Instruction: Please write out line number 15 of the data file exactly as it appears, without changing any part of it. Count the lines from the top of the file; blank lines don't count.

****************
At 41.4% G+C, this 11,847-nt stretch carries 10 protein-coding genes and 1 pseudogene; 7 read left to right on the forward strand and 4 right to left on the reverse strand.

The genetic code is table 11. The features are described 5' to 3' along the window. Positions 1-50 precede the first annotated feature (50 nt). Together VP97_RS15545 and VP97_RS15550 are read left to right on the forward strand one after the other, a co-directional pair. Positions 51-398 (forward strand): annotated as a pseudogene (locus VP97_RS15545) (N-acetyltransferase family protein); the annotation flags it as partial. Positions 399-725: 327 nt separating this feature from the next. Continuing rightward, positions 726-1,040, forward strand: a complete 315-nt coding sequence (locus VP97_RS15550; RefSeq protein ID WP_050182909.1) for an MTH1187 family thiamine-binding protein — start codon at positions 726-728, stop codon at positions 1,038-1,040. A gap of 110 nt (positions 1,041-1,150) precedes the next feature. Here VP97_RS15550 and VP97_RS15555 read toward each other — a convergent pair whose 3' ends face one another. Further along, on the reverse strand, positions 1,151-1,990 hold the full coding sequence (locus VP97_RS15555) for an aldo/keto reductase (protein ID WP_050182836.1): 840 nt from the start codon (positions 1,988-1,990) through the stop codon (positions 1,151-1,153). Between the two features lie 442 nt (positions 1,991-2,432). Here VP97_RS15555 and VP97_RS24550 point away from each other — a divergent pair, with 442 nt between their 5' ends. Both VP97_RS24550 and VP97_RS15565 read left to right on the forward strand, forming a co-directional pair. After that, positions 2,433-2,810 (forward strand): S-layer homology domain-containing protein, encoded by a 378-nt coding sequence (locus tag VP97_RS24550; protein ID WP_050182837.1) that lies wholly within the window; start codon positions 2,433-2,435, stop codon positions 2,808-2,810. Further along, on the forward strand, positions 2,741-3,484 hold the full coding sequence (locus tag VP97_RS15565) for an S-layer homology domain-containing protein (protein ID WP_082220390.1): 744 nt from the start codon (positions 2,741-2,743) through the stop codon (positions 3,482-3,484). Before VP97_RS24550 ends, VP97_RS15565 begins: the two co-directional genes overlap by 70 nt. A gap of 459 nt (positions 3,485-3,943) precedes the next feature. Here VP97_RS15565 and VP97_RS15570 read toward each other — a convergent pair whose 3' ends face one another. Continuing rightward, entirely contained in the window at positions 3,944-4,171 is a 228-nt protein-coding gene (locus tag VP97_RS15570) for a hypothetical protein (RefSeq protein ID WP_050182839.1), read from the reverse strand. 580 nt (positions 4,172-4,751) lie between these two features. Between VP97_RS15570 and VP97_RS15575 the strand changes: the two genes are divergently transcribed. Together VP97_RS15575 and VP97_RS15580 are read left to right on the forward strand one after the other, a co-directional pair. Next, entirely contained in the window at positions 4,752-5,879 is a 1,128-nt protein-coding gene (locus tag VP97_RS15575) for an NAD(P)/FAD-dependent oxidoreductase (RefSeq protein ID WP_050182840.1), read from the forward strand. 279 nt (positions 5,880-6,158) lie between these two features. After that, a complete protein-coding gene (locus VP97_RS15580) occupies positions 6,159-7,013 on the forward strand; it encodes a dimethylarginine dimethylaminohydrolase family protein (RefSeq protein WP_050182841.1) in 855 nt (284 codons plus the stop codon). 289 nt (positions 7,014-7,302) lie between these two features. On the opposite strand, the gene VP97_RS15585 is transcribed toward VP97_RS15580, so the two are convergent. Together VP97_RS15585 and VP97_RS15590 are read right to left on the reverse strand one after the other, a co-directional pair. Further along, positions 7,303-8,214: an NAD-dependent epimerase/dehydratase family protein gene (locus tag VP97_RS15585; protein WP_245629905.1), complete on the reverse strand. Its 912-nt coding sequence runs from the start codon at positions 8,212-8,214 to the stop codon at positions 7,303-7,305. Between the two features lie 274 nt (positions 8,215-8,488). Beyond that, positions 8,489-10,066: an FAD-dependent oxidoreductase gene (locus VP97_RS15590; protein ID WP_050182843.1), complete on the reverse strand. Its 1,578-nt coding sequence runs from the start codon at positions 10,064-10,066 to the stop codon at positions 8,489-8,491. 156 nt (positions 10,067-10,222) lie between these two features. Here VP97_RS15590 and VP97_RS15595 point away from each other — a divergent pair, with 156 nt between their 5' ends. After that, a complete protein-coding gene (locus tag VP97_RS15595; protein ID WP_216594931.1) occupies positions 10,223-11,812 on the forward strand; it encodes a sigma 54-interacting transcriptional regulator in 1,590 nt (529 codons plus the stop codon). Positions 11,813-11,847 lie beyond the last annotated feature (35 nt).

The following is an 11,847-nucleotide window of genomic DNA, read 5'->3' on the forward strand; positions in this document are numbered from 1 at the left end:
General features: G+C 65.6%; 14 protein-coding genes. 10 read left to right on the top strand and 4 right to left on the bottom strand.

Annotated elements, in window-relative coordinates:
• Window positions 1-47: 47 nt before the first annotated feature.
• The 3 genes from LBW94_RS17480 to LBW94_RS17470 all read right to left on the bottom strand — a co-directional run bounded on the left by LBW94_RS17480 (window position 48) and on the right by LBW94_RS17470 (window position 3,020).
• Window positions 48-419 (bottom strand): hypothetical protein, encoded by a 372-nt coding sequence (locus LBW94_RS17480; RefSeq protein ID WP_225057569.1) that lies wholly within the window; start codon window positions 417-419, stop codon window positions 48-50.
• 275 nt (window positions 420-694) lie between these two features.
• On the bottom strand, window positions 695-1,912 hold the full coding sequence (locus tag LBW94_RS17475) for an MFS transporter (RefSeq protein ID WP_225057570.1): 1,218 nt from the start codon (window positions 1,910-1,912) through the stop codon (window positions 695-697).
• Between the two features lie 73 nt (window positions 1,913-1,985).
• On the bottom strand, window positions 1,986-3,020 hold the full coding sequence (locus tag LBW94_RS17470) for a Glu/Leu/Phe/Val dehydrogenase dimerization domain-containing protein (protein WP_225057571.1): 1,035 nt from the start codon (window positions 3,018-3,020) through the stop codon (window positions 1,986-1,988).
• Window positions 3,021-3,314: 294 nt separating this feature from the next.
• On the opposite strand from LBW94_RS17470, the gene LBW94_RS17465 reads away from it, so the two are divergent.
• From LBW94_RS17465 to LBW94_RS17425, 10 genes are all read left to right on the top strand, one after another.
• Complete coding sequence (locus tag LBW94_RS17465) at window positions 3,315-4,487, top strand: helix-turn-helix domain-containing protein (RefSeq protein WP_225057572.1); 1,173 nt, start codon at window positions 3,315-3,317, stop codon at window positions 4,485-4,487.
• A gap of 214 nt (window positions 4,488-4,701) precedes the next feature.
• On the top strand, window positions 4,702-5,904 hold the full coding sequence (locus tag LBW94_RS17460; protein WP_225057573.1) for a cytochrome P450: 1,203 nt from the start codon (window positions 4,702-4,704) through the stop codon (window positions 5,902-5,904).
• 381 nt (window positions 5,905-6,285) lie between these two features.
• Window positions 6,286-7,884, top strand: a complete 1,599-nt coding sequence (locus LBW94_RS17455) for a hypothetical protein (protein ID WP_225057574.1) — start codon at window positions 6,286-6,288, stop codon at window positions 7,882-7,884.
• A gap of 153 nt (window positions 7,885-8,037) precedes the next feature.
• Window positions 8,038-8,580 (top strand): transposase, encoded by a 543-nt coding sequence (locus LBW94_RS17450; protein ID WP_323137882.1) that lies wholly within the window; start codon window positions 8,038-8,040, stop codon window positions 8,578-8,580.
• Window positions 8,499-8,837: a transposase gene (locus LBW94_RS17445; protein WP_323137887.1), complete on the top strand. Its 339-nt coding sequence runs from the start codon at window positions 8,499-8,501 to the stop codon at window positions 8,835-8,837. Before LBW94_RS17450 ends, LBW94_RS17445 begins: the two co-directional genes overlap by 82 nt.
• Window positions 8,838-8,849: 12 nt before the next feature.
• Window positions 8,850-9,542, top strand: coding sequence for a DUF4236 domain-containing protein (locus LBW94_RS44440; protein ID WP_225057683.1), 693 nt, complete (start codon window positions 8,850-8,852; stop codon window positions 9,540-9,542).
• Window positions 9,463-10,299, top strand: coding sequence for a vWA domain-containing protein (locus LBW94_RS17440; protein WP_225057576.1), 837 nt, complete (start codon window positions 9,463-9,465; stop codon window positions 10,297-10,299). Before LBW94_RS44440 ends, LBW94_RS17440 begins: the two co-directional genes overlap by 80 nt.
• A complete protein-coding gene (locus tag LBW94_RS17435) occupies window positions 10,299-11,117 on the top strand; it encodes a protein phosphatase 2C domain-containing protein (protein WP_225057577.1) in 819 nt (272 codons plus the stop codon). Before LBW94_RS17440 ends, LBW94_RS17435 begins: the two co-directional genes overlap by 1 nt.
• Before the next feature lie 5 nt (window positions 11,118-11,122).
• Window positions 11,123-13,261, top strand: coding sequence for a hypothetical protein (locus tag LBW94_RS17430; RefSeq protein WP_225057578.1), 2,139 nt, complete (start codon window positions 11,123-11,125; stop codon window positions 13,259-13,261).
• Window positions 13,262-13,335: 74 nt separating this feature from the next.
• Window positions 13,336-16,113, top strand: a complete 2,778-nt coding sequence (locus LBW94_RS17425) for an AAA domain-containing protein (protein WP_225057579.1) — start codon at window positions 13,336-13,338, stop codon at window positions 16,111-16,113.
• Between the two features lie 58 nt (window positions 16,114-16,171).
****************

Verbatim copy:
• From LBW94_RS17465 to LBW94_RS17425, 10 genes are all read left to right on the top strand, one after another.